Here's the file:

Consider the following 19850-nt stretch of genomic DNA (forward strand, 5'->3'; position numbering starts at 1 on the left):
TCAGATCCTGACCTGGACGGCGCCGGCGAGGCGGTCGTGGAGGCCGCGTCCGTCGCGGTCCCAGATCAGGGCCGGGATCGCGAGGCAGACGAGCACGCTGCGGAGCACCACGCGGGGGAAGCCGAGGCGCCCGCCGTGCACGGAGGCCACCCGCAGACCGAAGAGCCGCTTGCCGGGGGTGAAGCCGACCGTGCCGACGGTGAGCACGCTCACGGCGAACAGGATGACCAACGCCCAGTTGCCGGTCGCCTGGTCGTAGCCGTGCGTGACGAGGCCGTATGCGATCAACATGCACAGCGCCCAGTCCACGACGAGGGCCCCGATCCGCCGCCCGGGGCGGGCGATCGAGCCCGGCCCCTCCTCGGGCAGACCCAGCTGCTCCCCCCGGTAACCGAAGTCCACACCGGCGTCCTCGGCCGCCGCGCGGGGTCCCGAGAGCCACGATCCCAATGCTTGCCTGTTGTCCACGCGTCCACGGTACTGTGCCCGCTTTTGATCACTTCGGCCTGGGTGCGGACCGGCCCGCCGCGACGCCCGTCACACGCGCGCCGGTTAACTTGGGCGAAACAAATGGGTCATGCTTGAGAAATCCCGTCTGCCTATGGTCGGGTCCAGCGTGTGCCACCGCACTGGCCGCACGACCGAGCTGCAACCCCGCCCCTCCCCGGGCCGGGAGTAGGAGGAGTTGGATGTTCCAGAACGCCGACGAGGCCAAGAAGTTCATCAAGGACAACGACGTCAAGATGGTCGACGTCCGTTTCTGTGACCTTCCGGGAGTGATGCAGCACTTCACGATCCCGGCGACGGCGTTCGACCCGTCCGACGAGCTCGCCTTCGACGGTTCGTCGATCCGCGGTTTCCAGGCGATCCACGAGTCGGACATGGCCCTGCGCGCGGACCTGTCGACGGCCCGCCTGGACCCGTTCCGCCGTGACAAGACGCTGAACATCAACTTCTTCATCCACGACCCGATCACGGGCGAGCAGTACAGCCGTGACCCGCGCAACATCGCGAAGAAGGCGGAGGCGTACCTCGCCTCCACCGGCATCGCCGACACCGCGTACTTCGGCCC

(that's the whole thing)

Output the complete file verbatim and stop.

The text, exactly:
Consider the following 19850-nt stretch of genomic DNA (forward strand, 5'->3'; position numbering starts at 1 on the left):
TCAGATCCTGACCTGGACGGCGCCGGCGAGGCGGTCGTGGAGGCCGCGTCCGTCGCGGTCCCAGATCAGGGCCGGGATCGCGAGGCAGACGAGCACGCTGCGGAGCACCACGCGGGGGAAGCCGAGGCGCCCGCCGTGCACGGAGGCCACCCGCAGACCGAAGAGCCGCTTGCCGGGGGTGAAGCCGACCGTGCCGACGGTGAGCACGCTCACGGCGAACAGGATGACCAACGCCCAGTTGCCGGTCGCCTGGTCGTAGCCGTGCGTGACGAGGCCGTATGCGATCAACATGCACAGCGCCCAGTCCACGACGAGGGCCCCGATCCGCCGCCCGGGGCGGGCGATCGAGCCCGGCCCCTCCTCGGGCAGACCCAGCTGCTCCCCCCGGTAACCGAAGTCCACACCGGCGTCCTCGGCCGCCGCGCGGGGTCCCGAGAGCCACGATCCCAATGCTTGCCTGTTGTCCACGCGTCCACGGTACTGTGCCCGCTTTTGATCACTTCGGCCTGGGTGCGGACCGGCCCGCCGCGACGCCCGTCACACGCGCGCCGGTTAACTTGGGCGAAACAAATGGGTCATGCTTGAGAAATCCCGTCTGCCTATGGTCGGGTCCAGCGTGTGCCACCGCACTGGCCGCACGACCGAGCTGCAACCCCGCCCCTCCCCGGGCCGGGAGTAGGAGGAGTTGGATGTTCCAGAACGCCGACGAGGCCAAGAAGTTCATCAAGGACAACGACGTCAAGATGGTCGACGTCCGTTTCTGTGACCTTCCGGGAGTGATGCAGCACTTCACGATCCCGGCGACGGCGTTCGACCCGTCCGACGAGCTCGCCTTCGACGGTTCGTCGATCCGCGGTTTCCAGGCGATCCACGAGTCGGACATGGCCCTGCGCGCGGACCTGTCGACGGCCCGCCTGGACCCGTTCCGCCGTGACAAGACGCTGAACATCAACTTCTTCATCCACGACCCGATCACGGGCGAGCAGTACAGCCGTGACCCGCGCAACATCGCGAAGAAGGCGGAGGCGTACCTCGCCTCCACCGGCATCGCCGACACCGCGTACTTCGGCCC